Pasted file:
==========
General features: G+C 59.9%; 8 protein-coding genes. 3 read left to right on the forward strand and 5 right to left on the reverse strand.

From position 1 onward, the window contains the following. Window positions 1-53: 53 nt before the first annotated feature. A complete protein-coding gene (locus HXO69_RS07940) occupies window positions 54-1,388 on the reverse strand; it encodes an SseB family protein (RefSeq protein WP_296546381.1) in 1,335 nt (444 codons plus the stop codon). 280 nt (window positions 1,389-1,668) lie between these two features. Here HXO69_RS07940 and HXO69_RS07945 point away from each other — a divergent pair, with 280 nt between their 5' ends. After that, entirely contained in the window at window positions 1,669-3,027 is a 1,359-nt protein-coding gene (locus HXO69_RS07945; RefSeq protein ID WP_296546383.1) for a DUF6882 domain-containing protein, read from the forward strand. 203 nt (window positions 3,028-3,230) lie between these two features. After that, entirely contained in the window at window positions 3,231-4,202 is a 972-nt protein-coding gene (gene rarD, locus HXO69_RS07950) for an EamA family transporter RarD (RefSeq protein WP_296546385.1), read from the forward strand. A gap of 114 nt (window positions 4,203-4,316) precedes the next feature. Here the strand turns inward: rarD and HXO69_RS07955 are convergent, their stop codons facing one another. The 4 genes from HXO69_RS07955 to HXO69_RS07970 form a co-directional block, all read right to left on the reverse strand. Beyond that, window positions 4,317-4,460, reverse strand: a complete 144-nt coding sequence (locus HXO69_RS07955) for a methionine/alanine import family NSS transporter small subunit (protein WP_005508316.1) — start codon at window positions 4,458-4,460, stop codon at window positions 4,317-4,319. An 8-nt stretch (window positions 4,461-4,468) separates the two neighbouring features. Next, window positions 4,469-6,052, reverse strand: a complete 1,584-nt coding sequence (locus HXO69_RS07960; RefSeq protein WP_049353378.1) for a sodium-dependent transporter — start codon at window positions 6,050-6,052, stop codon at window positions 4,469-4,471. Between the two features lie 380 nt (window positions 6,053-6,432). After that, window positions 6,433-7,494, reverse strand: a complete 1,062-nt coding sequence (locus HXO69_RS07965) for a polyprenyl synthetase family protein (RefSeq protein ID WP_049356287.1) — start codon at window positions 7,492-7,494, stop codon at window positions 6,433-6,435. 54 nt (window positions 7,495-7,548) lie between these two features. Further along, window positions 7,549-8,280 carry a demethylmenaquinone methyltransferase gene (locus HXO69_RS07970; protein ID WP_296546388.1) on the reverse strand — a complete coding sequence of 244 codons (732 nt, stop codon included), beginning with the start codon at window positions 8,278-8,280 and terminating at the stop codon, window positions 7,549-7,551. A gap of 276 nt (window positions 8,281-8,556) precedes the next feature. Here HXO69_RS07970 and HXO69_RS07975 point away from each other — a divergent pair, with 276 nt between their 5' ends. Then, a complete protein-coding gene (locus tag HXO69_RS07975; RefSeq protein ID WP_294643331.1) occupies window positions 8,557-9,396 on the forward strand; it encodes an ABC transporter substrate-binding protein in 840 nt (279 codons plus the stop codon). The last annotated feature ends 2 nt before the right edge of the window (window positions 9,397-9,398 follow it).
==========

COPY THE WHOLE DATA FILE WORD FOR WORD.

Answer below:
General features: G+C 59.9%; 8 protein-coding genes. 3 read left to right on the forward strand and 5 right to left on the reverse strand.

From position 1 onward, the window contains the following. Window positions 1-53: 53 nt before the first annotated feature. A complete protein-coding gene (locus HXO69_RS07940) occupies window positions 54-1,388 on the reverse strand; it encodes an SseB family protein (RefSeq protein WP_296546381.1) in 1,335 nt (444 codons plus the stop codon). 280 nt (window positions 1,389-1,668) lie between these two features. Here HXO69_RS07940 and HXO69_RS07945 point away from each other — a divergent pair, with 280 nt between their 5' ends. After that, entirely contained in the window at window positions 1,669-3,027 is a 1,359-nt protein-coding gene (locus HXO69_RS07945; RefSeq protein ID WP_296546383.1) for a DUF6882 domain-containing protein, read from the forward strand. 203 nt (window positions 3,028-3,230) lie between these two features. After that, entirely contained in the window at window positions 3,231-4,202 is a 972-nt protein-coding gene (gene rarD, locus HXO69_RS07950) for an EamA family transporter RarD (RefSeq protein WP_296546385.1), read from the forward strand. A gap of 114 nt (window positions 4,203-4,316) precedes the next feature. Here the strand turns inward: rarD and HXO69_RS07955 are convergent, their stop codons facing one another. The 4 genes from HXO69_RS07955 to HXO69_RS07970 form a co-directional block, all read right to left on the reverse strand. Beyond that, window positions 4,317-4,460, reverse strand: a complete 144-nt coding sequence (locus HXO69_RS07955) for a methionine/alanine import family NSS transporter small subunit (protein WP_005508316.1) — start codon at window positions 4,458-4,460, stop codon at window positions 4,317-4,319. An 8-nt stretch (window positions 4,461-4,468) separates the two neighbouring features. Next, window positions 4,469-6,052, reverse strand: a complete 1,584-nt coding sequence (locus HXO69_RS07960; RefSeq protein WP_049353378.1) for a sodium-dependent transporter — start codon at window positions 6,050-6,052, stop codon at window positions 4,469-4,471. Between the two features lie 380 nt (window positions 6,053-6,432). After that, window positions 6,433-7,494, reverse strand: a complete 1,062-nt coding sequence (locus HXO69_RS07965) for a polyprenyl synthetase family protein (RefSeq protein ID WP_049356287.1) — start codon at window positions 7,492-7,494, stop codon at window positions 6,433-6,435. 54 nt (window positions 7,495-7,548) lie between these two features. Further along, window positions 7,549-8,280 carry a demethylmenaquinone methyltransferase gene (locus HXO69_RS07970; protein ID WP_296546388.1) on the reverse strand — a complete coding sequence of 244 codons (732 nt, stop codon included), beginning with the start codon at window positions 8,278-8,280 and terminating at the stop codon, window positions 7,549-7,551. A gap of 276 nt (window positions 8,281-8,556) precedes the next feature. Here HXO69_RS07970 and HXO69_RS07975 point away from each other — a divergent pair, with 276 nt between their 5' ends. Then, a complete protein-coding gene (locus tag HXO69_RS07975; RefSeq protein ID WP_294643331.1) occupies window positions 8,557-9,396 on the forward strand; it encodes an ABC transporter substrate-binding protein in 840 nt (279 codons plus the stop codon). The last annotated feature ends 2 nt before the right edge of the window (window positions 9,397-9,398 follow it).